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(WASHINGTON) — The House of Representatives will vote Saturday on a series of bills to provide $95 billion in aid to Ukraine, Israel and Taiwan.

After Democrats helped Speaker Mike Johnson avoid defeat and advance the legislation on Friday, lawmakers will consider amendments and hold debate on Saturday before voting on final passage.

The long-stalled assistance would supply roughly $26 billion for Israel, $61 billion for Ukraine and $8 billion for the Indo-Pacific. A fourth bill being voted on Saturday includes measures to ban TikTok, sanction Iran and seize Russian assets to help fund Ukraine.

The White House said it “strongly supports” the legislation, which is expected to pass with bipartisan backing from Democrats and Republicans. House Democrats plan to hold a closed-door caucus meeting ahead of votes Saturday at 12 p.m. EDT.

But Johnson’s push to get the aid across the finish line has angered some of his conference’s far-right members, causing a growing threat to his speakership.

A third Republican, Rep. Paul Gosar of Arizona, announced Friday he was joining a looming motion to oust Johnson just after the aid bills advanced.

Georgia’s Marjorie Taylor Greene introduced the motion last month, accusing Johnson of “standing with the Democrats” after he worked across the aisle to avoid a government shutdown.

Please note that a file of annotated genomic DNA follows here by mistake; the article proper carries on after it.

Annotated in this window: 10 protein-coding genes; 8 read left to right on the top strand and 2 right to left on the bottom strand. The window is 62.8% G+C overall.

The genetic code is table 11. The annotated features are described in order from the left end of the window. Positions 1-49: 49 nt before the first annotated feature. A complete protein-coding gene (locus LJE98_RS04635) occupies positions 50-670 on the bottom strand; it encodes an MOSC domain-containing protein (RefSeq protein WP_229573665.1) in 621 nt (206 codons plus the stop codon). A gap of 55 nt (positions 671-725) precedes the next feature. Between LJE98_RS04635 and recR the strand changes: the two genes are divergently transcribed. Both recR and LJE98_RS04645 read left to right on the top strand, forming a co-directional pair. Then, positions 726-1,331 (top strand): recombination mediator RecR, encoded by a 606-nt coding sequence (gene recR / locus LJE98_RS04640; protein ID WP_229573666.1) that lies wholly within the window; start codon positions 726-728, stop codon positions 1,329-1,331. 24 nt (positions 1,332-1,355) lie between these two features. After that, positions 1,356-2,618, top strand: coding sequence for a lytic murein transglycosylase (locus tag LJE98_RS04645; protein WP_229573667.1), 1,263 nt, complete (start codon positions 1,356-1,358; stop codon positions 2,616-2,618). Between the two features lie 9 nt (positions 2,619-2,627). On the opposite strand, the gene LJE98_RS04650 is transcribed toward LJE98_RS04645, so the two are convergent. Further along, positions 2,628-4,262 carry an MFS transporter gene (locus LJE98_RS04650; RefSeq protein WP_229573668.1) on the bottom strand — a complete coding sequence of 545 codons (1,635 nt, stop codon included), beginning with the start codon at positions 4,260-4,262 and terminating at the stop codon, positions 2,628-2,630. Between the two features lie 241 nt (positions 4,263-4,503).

After Johnson unveiled his plan to forge ahead on foreign aid, Rep. Thomas Massie of Kentucky became the second hard-liner to back Greene’s cause. Massie called on Johnson to resign, a suggestion Johnson flatly rejected.

All three lawmakers have expressed frustration on Johnson moving ahead with foreign aid without addressing immigration. Though earlier this year, a bipartisan border deal was produced by a group of senators but was quickly deemed dead on arrival by former President Donald Trump and Johnson.

“Our border cannot be an afterthought,” Gosar said in a statement. “We need a Speaker who puts America first rather than bending to the reckless demands of the warmongers, neo-cons and the military industrial complex making billions from a costly and endless war half a world away.”

Johnson said Friday that the bills are “not the perfect legislation” but are “the best possible product” under the circumstances.

It remains to be seen when, or if, the hard-liners force a vote on the motion to vacate the speaker’s chair. If they do, Democrats would potentially need to step in to save Johnson’s job.

ABC News White House Correspondent MaryAlice Parks asked the administration if President Joe Biden discussed that possibility with Speaker Johnson in their phone call earlier this week.

“We do not get involved when it comes to leadership in, whether it’s the Senate or in the House,” White House press secretary Karine Jean-Pierre responded. “We’re very mindful. That is something that the members, in this case the members in Congress, have to decide on.”

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